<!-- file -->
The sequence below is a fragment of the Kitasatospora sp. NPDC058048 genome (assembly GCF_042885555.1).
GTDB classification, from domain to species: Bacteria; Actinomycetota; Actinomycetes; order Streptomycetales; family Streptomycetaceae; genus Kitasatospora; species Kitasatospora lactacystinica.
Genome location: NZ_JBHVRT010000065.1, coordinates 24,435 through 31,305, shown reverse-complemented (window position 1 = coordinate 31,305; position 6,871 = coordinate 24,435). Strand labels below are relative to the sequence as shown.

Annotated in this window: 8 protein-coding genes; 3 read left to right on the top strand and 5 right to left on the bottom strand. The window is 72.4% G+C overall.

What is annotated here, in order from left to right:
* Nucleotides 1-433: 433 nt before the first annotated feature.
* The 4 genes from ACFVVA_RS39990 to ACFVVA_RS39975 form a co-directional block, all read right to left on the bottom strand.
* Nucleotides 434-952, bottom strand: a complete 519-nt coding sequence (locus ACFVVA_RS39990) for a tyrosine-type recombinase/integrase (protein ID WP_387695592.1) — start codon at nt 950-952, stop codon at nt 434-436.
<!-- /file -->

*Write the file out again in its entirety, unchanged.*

The sequence below is a fragment of the Kitasatospora sp. NPDC058048 genome (assembly GCF_042885555.1).
GTDB classification, from domain to species: Bacteria; Actinomycetota; Actinomycetes; order Streptomycetales; family Streptomycetaceae; genus Kitasatospora; species Kitasatospora lactacystinica.
Genome location: NZ_JBHVRT010000065.1, coordinates 24,435 through 31,305, shown reverse-complemented (window position 1 = coordinate 31,305; position 6,871 = coordinate 24,435). Strand labels below are relative to the sequence as shown.

Annotated in this window: 8 protein-coding genes; 3 read left to right on the top strand and 5 right to left on the bottom strand. The window is 72.4% G+C overall.

What is annotated here, in order from left to right:
* Nucleotides 1-433: 433 nt before the first annotated feature.
* The 4 genes from ACFVVA_RS39990 to ACFVVA_RS39975 form a co-directional block, all read right to left on the bottom strand.
* Nucleotides 434-952, bottom strand: a complete 519-nt coding sequence (locus ACFVVA_RS39990) for a tyrosine-type recombinase/integrase (protein ID WP_387695592.1) — start codon at nt 950-952, stop codon at nt 434-436.